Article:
© Leonhard Foeger / Reuters
The fact that three of the terror attacks that shocked Germany last week took place in its largest state of Bavaria is a “nightmare” for locals, and shows a failure of the EU and Berlin to deal with migration, Thomas Jahn of the CSU party told RT.
Jahn, a vice chairman of Bavaria’s dominant Christian Social Union (CSU) conservative campaign, lambasted the migration policy pursued by Angela Merkel – the chair of his party’s traditional ally, the Christian Democratic Union (CDU).
“People in Bavaria and in [the] whole [of] Germany say that, of course, Mrs. Merkel has failed and, historically, the nation because she decided to ignore the German immigration law and she opened the borders of our country last year for two million immigrants from countries outside Europe,” Jahn said, adding that the government is to blame for the “nightmare” terror spate that has descended upon Germany.
“It’s really a nightmare [what] politicians brought to Germany and Bavaria, and people are very worried to be [the] next victims of terrorism in our country,” he said.
In order to prevent terror from spreading, Germany must secure its borders by introducing tougher border controls. In addition, Berlin must not hesitate to deport all new arrivals who could pose a threat to the country’s security, the MP argued.
“We need to control our borders, that is the most important thing at the moment, and we need to send...the dangerous people with Islamist ideology back to the countries outside Europe and [the] European Union,” the politician said.
While Bavaria’s interior minister, Joachim Hermann, has suggested that Germany’s internal army could be deployed to tackle major terror threats, Jahn believes such a move would be an “overreaction.” Instead, he says authorities should focus on expanding existing resources – particularly giving more powers to the police force.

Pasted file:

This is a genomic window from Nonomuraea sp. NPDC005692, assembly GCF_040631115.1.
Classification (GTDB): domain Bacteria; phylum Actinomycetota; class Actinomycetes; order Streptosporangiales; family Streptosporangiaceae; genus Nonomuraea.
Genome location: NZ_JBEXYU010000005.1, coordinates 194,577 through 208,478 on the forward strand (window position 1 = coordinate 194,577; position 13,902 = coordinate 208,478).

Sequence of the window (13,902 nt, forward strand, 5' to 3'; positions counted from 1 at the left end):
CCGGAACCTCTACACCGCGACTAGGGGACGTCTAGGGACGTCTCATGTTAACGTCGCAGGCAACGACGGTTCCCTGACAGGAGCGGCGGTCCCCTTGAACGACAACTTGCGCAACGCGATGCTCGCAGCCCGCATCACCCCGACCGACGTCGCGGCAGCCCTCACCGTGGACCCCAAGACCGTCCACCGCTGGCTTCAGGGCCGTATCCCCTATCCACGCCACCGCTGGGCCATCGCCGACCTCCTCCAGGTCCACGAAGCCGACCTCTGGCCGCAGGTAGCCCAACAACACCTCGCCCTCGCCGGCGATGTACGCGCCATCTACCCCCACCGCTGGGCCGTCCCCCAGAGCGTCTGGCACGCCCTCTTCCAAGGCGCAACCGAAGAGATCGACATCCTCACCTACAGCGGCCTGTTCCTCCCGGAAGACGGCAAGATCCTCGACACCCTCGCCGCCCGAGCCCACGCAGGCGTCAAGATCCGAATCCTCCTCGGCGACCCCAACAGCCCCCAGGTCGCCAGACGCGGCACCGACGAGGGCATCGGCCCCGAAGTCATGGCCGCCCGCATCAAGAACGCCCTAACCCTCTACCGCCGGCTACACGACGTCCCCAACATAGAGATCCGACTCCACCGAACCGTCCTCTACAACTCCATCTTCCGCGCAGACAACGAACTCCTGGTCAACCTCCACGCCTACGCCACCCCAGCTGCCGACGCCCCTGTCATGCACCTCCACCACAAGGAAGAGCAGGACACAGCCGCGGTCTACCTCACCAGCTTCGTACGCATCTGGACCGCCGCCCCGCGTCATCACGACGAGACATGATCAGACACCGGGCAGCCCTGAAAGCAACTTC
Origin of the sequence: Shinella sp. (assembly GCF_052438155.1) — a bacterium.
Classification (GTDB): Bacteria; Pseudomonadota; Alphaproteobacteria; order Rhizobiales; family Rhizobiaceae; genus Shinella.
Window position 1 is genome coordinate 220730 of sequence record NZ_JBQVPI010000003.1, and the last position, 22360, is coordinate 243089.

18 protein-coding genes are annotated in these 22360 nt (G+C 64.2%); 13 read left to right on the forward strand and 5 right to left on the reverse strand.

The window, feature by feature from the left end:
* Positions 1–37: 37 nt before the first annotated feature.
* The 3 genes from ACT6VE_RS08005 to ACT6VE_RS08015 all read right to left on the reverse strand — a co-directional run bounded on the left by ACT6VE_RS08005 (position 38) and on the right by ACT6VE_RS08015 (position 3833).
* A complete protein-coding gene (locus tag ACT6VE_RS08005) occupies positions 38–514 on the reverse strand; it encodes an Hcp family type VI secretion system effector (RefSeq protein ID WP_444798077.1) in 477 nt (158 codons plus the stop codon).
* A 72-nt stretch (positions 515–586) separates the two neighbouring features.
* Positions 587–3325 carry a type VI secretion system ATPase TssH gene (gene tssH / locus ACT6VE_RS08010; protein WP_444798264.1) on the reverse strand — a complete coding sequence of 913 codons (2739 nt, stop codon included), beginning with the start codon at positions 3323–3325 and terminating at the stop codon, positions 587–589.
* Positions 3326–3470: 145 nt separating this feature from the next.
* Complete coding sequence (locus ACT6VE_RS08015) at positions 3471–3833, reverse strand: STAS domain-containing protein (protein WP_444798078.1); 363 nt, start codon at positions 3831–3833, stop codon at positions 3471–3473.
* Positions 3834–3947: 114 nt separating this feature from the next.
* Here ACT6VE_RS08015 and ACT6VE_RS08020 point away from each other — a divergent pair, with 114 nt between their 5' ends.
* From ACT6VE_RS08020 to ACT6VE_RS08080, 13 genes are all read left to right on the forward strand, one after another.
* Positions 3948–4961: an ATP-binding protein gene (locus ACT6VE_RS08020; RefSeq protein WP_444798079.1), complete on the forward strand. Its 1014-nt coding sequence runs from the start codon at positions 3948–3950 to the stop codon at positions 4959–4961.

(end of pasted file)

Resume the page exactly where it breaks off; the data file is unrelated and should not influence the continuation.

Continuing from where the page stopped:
“We have to give our police more rights,” Jahn stressed, before adding that “we have to send back foreigners very quickly, back to their countries, to save our lives and save security in our countries.”
Although the majority of Bavarian attackers were not German nationals, having fled war-torn regions of Afghanistan and Syria to resettle in Europe, the issue of home-grown terrorism inspired by violent Islam should not be ignored, Jahn said.
“The problem is that we have some kind of ideologies, we have some kind of Islamist ideologies that we never controlled in the last few years, we don’t have much attention on it,” Jahn said, adding that the advancement of extremist teachings within Europe should serve as “one of the greatest reasons we have to stop this kind of appeasement policy in Europe.”
In the wake of the attacks that rocked the Bavarian cities of Wurzburg, Munich, and Ansbach – at least two of which were linked to Islamic State (IS, formerly ISIS/ISIL) – Bavarian Governor Horst Seehofer said that “Islamist terrorism has arrived in Germany,” adding that Germans are “full of fear” as they face “an entirely new dimension of terrorism – the Islamist-minded terrorism.”
Hermann echoed Seehofer’s statement, proposing that Berlin deny entry to all asylum seekers who cannot prove their identity with a valid ID.
“Deportation into a war zone should not be taboo as well,” he stressed in an interview to Suddeutsche Zeitung, referring to refugees who do not abide by German law.
“You have to seriously consider how such people should be treated if they violate laws or pose a threat,” he said.